Spanish house prices are still 55% above their fair value despite Spain’s property market crash, claimed a recent article in The Economist magazine that caused a stir in the Spanish press. But what nobody seemed to notice is that The Economist have got it wrong, for which we can blame the Spanish Government and it’s dodgy data.
The Economist publishes a periodic round-up of global house prices based on official housing market statistics for a selection of countries, Spain included. The latest round-up finds there has been a rebound in prices in many countries, but not in Spain. “At least house prices are still falling in the Euros area’s overvalued markets, such as France, Spain, and Ireland,” says The Economist.
How does The Economist decide what is overpriced? It calculates a fair-value measure for property based on the ratio of house prices to rents. According to The Economist “the gauge is much like the price/earnings ratio used by stock market analysts. Just as the worth of a share is determined by the present value of future earnings, house prices should reflect the expected value of benefits that come from home ownership….Shares are deemed pricey when the p/e ratio is above its long-run average. Similarly, homebuyers are likely to be overpaying for property when the price-to-rents ratio is higher than normal.”
Using this measure The Economist finds that Spain is the most overvalued, by 55%, followed by Hong Kong (+53%), Australia (+50%), France (+40%), Sweden (+35%), Ireland (+30%), and Britain (+29%).
The most undervalued property markets are Japan (-34%), Germany (-15%), Switzerland (-9%), and the US (-3%).
The problem with this method is it’s based on official housing market price statistics, which in Spain’s case are detached from reality. As I explain in my last article Spanish property prices down just 6pc in 2009 says Government, everyone in Spain knows that the Ministry of Housing’s figures are baloney. There are no reliable figures for the Spanish property market, but I guess that prices are probably down by more than 10% on average last year, and by 30% or more since the peak. If The Economist used real transaction price figures it would find that Spanish housing prices are much closer to fair value than they think.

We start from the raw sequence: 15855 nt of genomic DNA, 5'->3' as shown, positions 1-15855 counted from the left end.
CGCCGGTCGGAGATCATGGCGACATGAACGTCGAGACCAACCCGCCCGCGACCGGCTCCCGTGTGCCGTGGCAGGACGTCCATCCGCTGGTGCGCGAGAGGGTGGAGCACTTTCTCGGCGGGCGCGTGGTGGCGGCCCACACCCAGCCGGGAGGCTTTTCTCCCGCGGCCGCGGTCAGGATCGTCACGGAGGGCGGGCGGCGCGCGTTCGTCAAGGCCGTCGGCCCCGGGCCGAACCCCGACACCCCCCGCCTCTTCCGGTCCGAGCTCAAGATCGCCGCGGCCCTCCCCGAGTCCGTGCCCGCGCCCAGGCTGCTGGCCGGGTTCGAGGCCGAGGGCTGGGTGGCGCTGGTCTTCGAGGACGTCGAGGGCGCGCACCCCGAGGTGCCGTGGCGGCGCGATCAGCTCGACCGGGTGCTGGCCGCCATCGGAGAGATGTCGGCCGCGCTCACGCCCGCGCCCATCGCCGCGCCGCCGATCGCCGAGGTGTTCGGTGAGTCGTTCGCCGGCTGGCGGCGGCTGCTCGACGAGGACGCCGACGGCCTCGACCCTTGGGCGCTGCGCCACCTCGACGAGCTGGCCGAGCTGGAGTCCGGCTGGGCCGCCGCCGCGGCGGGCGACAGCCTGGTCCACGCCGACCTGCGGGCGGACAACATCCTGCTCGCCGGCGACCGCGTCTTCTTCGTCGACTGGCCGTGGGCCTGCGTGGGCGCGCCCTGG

Given how damaging it is for Spain to have international creditors read in a prestigious magazine like The Economist that Spanish property prices are the most overvalued in the world, you would think the Ministry of Housing would be racing to make its figures more accurate. That one step alone would do more good than all the ineffective initiatives produced by the Ministry of Housing in the last decade.
To be fair, The Economists recognises several flaws in its measure, such as how it fails to capture important variables like the change in real interest between countries, and how far back the data goes for each country. But it misses the biggest flaw, which is that it is only as good as the official data it is based on. In Spain’s case, that data is almost meaningless, which makes the results for Spain meaningless too.
The Economist concludes that “in spite of these blemishes, the price-to-rents gauge is a useful check on how puffed-up property markets are…That house prices in America are back in line with rents suggests that the worst of its correction is over. Europe’s housing correction, however, seems far from over.”